The new Independent Reviewer of Terrorism Legislation has warned British citizens now face a terror threat from Isis terrorists at its highest since the IRA bombing campaigns of the 1970s.
Max Hill QC says the Islamic extremists are planning "indiscriminate attacks on innocent civilians" on a scale similar to the IRA bombing campaign which terrified Brits 40 years ago.
Hill added that there was an "enormous ongoing risk which none of us can ignore" to an attack happening in a UK city.
In his first interview since he was unveiled as the new chief on Monday (20 February) he told The Sunday Telegraph: "I think the intensity and the potential frequency of the serious plot planning – with a view to indiscriminate attacks on innocent civilians of whatever race or colour in metropolitan areas – represents an enormous ongoing risk that none of us can ignore.
"So I think that there is undoubtedly significant ongoing risk which is at least as great as the threat to London in the 1970s when the IRA were active on the mainland."
The Independent Reviewer's role is to inform the public and political debate on antiterrorism law in Great Britain.
The Reviewer prepares regular reports for the home secretary or Treasury which are then laid before parliament in evidence to parliamentary committees, in articles and speeches, in media interviews and debates.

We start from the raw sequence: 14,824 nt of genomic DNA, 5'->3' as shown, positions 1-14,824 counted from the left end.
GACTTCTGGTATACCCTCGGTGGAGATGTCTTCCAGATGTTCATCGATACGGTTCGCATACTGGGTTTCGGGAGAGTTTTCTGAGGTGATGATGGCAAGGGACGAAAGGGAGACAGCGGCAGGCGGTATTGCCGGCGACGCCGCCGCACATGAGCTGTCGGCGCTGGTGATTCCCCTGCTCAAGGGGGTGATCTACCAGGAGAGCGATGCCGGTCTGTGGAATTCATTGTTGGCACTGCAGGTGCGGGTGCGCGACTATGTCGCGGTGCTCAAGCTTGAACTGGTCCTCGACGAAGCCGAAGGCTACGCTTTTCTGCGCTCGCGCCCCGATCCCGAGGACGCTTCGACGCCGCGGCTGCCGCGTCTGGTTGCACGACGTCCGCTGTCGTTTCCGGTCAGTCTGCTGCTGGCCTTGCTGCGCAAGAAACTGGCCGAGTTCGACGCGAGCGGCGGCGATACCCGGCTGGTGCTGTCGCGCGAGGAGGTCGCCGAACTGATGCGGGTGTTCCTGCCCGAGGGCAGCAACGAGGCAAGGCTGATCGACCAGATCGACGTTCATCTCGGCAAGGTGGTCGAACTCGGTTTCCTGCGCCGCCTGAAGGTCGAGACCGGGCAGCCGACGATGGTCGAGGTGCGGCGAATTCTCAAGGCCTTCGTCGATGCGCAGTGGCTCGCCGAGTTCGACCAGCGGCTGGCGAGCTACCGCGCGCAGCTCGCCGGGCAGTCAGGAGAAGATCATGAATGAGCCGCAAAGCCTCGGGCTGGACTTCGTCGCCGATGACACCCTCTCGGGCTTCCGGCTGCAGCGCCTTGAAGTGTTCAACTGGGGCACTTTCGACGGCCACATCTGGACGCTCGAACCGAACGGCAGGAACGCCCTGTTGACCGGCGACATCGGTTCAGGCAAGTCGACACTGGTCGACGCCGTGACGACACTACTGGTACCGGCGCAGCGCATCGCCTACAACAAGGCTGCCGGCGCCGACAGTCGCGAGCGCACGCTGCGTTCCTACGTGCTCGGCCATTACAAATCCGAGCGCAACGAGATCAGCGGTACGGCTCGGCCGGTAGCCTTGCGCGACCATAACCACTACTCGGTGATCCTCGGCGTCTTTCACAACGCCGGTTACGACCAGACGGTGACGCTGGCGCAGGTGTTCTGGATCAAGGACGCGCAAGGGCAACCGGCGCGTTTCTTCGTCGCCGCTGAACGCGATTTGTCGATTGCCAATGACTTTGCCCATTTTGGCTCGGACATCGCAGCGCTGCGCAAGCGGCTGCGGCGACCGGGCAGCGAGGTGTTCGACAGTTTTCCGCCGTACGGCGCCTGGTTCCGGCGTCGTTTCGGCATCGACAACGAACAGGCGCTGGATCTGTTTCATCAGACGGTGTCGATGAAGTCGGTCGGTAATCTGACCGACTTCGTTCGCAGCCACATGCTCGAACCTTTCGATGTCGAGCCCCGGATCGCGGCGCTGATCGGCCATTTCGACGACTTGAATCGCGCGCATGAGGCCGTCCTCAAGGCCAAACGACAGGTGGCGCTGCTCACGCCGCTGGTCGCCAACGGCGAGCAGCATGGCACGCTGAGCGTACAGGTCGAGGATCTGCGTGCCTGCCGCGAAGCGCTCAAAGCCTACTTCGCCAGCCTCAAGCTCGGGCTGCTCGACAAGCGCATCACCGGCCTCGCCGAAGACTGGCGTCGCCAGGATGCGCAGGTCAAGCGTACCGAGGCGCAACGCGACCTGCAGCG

In a 30-year legal career, Hill helped to convict the 21/7 bomb plotters Muktar Ibrahim, Yasin Omar, Ramzi Mohammed and Osman Hussain, break up several terror cells, and jail the killers of Damilola Taylor – who was stabbed to death, aged just 10, in south London.
Hill also raised concern about returning British extremists who have fled to fight in the Middle East with Isis, but may return as the terrorists lose ground near Mosul, in Iraq, and Raqqa, in Syria.
"It's an enormous concern that large numbers – we know this means at least hundreds of British citizens who have left this country in order to fight – are now returning or may be about to return," Hill affirmed.
"Of course, the imminent fall of Mosul and perhaps the prospective retaking of Raqqa are both bound to lead to a higher instance of returning fighters. Does that mean that the British public need to be immediately alarmed at a spike in terrorist activity within this country?
"The answer to that is, I don't know, but it doesn't follow as a matter of fact that those who chose to go to live or fight abroad will bring that fight back to this country."
Hill also backed ministers who approved a reported £1m ($1.25m) of compensation for ex-Guantanamo Bay detainee Jamal al-Harith, who is believed to have later carried out a suicide bomb attack in Iraq.
Al-Harith, 50, and from Manchester, was sent to Guantanamo Bay in 2002 but earlier this month, Isis said he detonated a suicide truck bomb at an Iraqi army base in Tal Gaysum, south-west of Mosul.
"[Ministers] are to be called to account if in error taxpayers' money is paid to an individual who actually represents a significant risk to our national security through terrorist activity here or abroad," said Hill. "But they cannot be held to account for a risk that was simply not present, not visible, not detectable at the time of the payout."